24 April 2012
Kuala Lumpur Tour ~ Day 1 - Jalan Alor
In some cities we can get a feel for most street food options in a couple of days. Not in KL. For starters there's three main cuisines: Malay, Chinese & Indian, all of these influencing the other, overlapping and melding at the edges. Being an immigrant city there's regional variations from all over Malaysia, China and the Indian subcontinent. And then there's a strong presence from neighbouring Singapore, Thailand (we saw lots of Thai dishes on Chinese menus) and Indonesia. Even Western food gets a look in (kaya toast anybody?). In a week of solid eating we barely scratched the surface. And that's the way we like it.
We did the trip with fellow food nerds (and cat nerds) Terminator and Economical Bihun. We've all been to Malaysia a few times already so we didn't feel the need to knock off a list of 'must have' dishes or 'must try' restaurants. The plan was to simply eat what we we happened to find when we felt like it, with the exceptions of a mandatory roti for breakfast, and one special trip for roti babi (pork in bread).
With bags dumped in hotel we head straight for the infamous eat street, Jalan Alor, which is a great place to unwind, sitting outside with a cheap feed and a Tiger beer or three. Jalan Alor is popular with tourists and locals alike, and is centrally located in the Golden Triangle area.
BBQ dude, Jalan Alor.
The first of many friendly kuchings (pussycats) we meet. He's got a mutant tail but he's happy.
BBQ pork street stall.
Tops Malay nonna with ready-to-go goodies.
BBQ stick man.
I'd like to buy the world a Coke.
One of our favourite aspects of Asian culture is folks hanging out at a street food stall, rather than the pub or an over-priced restaurant.
Jalan Alor has some biggish restaurants as well as small street stalls.
We pick Restoran Dragon View for dinner, it's got a big menu and beer.
Braised kampung (village) chicken with white garlic - R22. Half of a tasty small chicken (they don't breed them oversized here) in an aromatic and flavourful broth. After the dehydrating effects of a plane trip, this dish gives you back some zip.
Claypot drunken frog with ginger - R20. The frog is so drunk it tastes like chicken. Again, the broth in this dish was wonderful, the slivers of ginger and black fungus adding some texture.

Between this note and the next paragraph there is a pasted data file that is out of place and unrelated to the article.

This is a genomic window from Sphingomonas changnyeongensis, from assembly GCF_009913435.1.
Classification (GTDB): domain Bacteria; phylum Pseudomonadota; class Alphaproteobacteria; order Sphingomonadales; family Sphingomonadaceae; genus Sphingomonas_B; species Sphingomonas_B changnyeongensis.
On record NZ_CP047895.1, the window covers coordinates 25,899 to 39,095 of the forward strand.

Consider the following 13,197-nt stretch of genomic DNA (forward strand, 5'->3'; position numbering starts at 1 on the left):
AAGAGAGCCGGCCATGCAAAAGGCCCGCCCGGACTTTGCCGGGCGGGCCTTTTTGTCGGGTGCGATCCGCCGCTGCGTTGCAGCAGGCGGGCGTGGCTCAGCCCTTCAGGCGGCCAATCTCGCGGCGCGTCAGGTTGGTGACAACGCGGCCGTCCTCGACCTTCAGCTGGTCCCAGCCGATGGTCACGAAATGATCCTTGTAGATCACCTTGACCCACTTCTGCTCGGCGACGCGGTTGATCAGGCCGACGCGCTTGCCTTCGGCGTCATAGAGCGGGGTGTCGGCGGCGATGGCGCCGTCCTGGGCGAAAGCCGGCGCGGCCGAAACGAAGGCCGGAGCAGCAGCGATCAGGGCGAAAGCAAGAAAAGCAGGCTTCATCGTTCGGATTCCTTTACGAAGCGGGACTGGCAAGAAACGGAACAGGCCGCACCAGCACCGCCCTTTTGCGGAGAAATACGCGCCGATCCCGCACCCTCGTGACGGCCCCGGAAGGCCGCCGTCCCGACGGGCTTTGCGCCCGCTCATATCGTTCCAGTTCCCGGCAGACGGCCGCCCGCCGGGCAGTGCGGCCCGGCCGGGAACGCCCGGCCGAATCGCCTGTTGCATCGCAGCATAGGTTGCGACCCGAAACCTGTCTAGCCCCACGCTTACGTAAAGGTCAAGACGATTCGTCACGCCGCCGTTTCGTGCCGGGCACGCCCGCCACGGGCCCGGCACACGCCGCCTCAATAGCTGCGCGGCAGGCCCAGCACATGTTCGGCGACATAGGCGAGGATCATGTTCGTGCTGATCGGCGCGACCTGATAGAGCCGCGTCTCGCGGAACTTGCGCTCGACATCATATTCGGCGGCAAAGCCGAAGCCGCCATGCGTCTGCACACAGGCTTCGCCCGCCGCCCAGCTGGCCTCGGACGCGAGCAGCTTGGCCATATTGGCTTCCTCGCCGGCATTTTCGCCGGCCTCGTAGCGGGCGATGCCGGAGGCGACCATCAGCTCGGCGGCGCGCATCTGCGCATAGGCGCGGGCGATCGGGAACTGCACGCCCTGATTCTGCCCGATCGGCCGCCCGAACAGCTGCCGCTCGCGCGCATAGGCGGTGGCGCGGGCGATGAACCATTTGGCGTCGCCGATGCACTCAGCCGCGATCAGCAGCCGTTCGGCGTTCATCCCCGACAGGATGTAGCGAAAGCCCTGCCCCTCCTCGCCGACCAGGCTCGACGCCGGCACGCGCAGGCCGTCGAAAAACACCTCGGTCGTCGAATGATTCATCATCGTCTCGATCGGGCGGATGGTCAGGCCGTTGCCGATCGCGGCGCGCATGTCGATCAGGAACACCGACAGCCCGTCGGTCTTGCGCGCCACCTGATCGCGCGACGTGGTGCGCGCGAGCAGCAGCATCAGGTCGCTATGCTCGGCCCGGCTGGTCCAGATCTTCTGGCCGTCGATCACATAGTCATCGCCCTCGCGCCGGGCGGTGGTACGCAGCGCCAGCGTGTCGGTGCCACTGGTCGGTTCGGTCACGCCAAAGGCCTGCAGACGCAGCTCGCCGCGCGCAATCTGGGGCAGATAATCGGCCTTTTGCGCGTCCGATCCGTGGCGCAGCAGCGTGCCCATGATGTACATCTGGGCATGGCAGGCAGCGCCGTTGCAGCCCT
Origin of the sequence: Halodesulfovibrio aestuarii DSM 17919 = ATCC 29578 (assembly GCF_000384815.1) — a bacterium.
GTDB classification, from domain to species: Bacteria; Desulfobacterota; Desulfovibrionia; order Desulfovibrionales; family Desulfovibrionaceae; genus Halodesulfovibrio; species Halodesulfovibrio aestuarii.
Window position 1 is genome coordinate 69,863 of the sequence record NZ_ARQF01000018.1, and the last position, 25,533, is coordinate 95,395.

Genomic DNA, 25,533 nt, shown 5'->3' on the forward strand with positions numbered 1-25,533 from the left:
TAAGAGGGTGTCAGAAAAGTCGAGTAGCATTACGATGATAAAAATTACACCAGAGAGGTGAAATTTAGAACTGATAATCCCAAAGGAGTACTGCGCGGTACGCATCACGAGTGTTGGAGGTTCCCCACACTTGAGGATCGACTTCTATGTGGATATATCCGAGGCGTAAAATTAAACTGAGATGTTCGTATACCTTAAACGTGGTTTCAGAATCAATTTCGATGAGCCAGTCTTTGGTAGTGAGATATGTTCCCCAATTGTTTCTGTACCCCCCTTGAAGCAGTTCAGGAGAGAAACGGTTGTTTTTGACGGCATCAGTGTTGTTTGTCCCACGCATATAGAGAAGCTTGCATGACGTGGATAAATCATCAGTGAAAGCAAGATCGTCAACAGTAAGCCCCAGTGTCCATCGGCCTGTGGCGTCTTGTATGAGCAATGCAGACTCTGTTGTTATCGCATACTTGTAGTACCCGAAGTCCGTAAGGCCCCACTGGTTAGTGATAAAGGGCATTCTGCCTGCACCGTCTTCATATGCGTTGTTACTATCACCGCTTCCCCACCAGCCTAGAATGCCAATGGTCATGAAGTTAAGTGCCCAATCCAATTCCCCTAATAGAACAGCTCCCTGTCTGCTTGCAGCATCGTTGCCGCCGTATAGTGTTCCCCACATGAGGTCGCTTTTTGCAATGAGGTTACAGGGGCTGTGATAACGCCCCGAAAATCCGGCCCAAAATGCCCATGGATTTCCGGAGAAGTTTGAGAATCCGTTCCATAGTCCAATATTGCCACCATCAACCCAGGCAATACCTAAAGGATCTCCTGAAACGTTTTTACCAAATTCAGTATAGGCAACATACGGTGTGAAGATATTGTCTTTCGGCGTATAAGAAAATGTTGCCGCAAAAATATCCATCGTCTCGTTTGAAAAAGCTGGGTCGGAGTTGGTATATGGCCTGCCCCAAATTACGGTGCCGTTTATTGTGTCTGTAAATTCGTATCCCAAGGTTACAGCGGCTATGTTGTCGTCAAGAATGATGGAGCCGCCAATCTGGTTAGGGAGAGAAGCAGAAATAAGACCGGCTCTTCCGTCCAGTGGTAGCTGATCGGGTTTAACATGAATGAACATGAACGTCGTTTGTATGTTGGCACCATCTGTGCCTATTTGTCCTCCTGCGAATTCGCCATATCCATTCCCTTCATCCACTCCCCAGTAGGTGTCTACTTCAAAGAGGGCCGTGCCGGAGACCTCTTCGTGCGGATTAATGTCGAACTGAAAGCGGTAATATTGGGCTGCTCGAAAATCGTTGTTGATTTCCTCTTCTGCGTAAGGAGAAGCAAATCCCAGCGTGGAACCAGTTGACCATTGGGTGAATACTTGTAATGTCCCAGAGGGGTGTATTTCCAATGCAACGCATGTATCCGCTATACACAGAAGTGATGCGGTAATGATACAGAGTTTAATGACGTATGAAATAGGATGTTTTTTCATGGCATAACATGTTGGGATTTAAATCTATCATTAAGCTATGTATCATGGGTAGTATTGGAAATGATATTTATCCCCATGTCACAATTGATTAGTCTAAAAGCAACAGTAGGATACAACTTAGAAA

Hokkein style mee kway teow - R12. Has those lovely smoky wok flavours we love and a combination of meats. All of these dishes are a small size, all the better to order more and try more flavours.
Belecan Kang Kong - R12. Why does kang kong always taste a zillion times better in Asia than it does in Australia? Alison suggests the belecan (shrimp paste) is freshly made, not like the hunk that lies in the back of our fridge hermetically sealed to stop the smell invading everything.
Sting ray - R6 per 100 grams. A common find in Malaysia, the meat comes off in shreds and is coated on each side with a spicy sambal. Stingray has a neutral flavour so it goes well with a bit of spice, it's quite a safe bet. This serve was plenty for four people.
For dessert we try this tofu stand. These guys have a slight panda obsession.
Dessert under construction: sugar syrup is sloshed on before serving.
The white one is tofu, not as sweet as we expected, but quite nice with the sugar syrup. The black dessert is some kind of tasteless herbal jelly made edible with the addition of sugar syrup, ok but not a fave. Black and white desserts were all they sold - now we get the panda joke!
Durian off the back of a truck... we smelled it before we saw it.
Mobile corn stall. Steamed corn was on most street corners, often lacquered with a generous amount of Blue Band, that weird-tasting long life margarine popular in Indonesia and Malaysia.
Mobile roasted peanut stall.
Air mata kuching - 'water of the cat's eye' - an iced longan fruit drink that is absolutely delicious and said to cool the body.
Mystery parcels that we were too full to try.
Everybody has that special 7-Eleven treat they crave in this part of the world: ours is Tiger biscuits. These are plain and sweet-but-not-too-sweet, perfect for settling a wobbly travel tummy, Alison's go-to snack for a long journey.
As we pass out we're lucky to catch a bit of vintage Malaysian TV on the toob - something to do with a buck-tooth, hopeless chef and a glamourpuss niteclub singer.
Welcome to KL. We love Malaysia.